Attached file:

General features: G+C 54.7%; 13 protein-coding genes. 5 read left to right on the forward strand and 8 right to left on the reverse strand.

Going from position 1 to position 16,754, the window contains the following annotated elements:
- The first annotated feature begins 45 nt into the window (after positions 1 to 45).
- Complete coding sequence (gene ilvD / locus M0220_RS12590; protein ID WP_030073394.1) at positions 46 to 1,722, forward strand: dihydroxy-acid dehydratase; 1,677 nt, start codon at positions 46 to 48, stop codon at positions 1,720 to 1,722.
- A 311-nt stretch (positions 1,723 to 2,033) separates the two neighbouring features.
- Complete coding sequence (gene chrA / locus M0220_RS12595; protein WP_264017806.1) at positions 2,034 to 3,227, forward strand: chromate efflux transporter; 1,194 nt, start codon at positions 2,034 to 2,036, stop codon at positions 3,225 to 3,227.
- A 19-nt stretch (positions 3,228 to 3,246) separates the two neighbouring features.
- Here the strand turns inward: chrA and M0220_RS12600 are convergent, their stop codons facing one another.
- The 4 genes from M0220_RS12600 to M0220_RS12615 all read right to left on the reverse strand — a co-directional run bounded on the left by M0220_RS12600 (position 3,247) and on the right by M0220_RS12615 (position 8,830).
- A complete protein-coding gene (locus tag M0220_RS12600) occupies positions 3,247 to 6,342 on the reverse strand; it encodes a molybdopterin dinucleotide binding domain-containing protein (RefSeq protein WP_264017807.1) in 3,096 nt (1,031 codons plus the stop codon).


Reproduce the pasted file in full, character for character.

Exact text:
General features: G+C 54.7%; 13 protein-coding genes. 5 read left to right on the forward strand and 8 right to left on the reverse strand.

Going from position 1 to position 16,754, the window contains the following annotated elements:
- The first annotated feature begins 45 nt into the window (after positions 1 to 45).
- Complete coding sequence (gene ilvD / locus M0220_RS12590; protein ID WP_030073394.1) at positions 46 to 1,722, forward strand: dihydroxy-acid dehydratase; 1,677 nt, start codon at positions 46 to 48, stop codon at positions 1,720 to 1,722.
- A 311-nt stretch (positions 1,723 to 2,033) separates the two neighbouring features.
- Complete coding sequence (gene chrA / locus M0220_RS12595; protein WP_264017806.1) at positions 2,034 to 3,227, forward strand: chromate efflux transporter; 1,194 nt, start codon at positions 2,034 to 2,036, stop codon at positions 3,225 to 3,227.
- A 19-nt stretch (positions 3,228 to 3,246) separates the two neighbouring features.
- Here the strand turns inward: chrA and M0220_RS12600 are convergent, their stop codons facing one another.
- The 4 genes from M0220_RS12600 to M0220_RS12615 all read right to left on the reverse strand — a co-directional run bounded on the left by M0220_RS12600 (position 3,247) and on the right by M0220_RS12615 (position 8,830).
- A complete protein-coding gene (locus tag M0220_RS12600) occupies positions 3,247 to 6,342 on the reverse strand; it encodes a molybdopterin dinucleotide binding domain-containing protein (RefSeq protein WP_264017807.1) in 3,096 nt (1,031 codons plus the stop codon).